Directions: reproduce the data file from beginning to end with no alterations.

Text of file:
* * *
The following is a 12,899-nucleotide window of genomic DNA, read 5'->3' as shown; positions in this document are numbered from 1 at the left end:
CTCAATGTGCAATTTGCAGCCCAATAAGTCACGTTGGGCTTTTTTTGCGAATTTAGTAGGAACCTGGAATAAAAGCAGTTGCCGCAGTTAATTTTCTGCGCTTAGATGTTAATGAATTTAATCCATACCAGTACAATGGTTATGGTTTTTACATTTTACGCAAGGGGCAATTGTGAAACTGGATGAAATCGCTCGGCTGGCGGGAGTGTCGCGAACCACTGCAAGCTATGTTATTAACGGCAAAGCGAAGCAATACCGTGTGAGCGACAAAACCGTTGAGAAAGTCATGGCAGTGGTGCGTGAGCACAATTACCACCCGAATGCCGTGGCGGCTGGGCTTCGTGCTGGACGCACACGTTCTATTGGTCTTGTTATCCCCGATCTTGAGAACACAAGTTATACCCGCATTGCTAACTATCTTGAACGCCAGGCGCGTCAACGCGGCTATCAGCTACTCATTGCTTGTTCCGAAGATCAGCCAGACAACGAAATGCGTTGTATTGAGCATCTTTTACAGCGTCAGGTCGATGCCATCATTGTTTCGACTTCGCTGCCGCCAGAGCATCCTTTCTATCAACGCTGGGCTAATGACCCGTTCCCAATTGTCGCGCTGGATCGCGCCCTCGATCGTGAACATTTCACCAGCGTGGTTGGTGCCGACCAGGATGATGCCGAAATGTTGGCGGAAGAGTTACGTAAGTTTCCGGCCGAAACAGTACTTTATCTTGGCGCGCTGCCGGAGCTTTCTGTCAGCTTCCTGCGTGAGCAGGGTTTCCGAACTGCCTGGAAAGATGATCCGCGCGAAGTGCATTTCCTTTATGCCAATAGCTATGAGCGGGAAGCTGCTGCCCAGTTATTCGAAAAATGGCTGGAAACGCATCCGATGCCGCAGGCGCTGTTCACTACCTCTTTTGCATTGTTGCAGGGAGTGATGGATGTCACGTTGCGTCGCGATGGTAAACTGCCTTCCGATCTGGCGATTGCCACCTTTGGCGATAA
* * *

The following is a 12,899-nucleotide window of genomic DNA, read 5'->3' as shown; positions in this document are numbered from 1 at the left end:
CTCAATGTGCAATTTGCAGCCCAATAAGTCACGTTGGGCTTTTTTTGCGAATTTAGTAGGAACCTGGAATAAAAGCAGTTGCCGCAGTTAATTTTCTGCGCTTAGATGTTAATGAATTTAATCCATACCAGTACAATGGTTATGGTTTTTACATTTTACGCAAGGGGCAATTGTGAAACTGGATGAAATCGCTCGGCTGGCGGGAGTGTCGCGAACCACTGCAAGCTATGTTATTAACGGCAAAGCGAAGCAATACCGTGTGAGCGACAAAACCGTTGAGAAAGTCATGGCAGTGGTGCGTGAGCACAATTACCACCCGAATGCCGTGGCGGCTGGGCTTCGTGCTGGACGCACACGTTCTATTGGTCTTGTTATCCCCGATCTTGAGAACACAAGTTATACCCGCATTGCTAACTATCTTGAACGCCAGGCGCGTCAACGCGGCTATCAGCTACTCATTGCTTGTTCCGAAGATCAGCCAGACAACGAAATGCGTTGTATTGAGCATCTTTTACAGCGTCAGGTCGATGCCATCATTGTTTCGACTTCGCTGCCGCCAGAGCATCCTTTCTATCAACGCTGGGCTAATGACCCGTTCCCAATTGTCGCGCTGGATCGCGCCCTCGATCGTGAACATTTCACCAGCGTGGTTGGTGCCGACCAGGATGATGCCGAAATGTTGGCGGAAGAGTTACGTAAGTTTCCGGCCGAAACAGTACTTTATCTTGGCGCGCTGCCGGAGCTTTCTGTCAGCTTCCTGCGTGAGCAGGGTTTCCGAACTGCCTGGAAAGATGATCCGCGCGAAGTGCATTTCCTTTATGCCAATAGCTATGAGCGGGAAGCTGCTGCCCAGTTATTCGAAAAATGGCTGGAAACGCATCCGATGCCGCAGGCGCTGTTCACTACCTCTTTTGCATTGTTGCAGGGAGTGATGGATGTCACGTTGCGTCGCGATGGTAAACTGCCTTCCGATCTGGCGATTGCCACCTTTGGCGATAA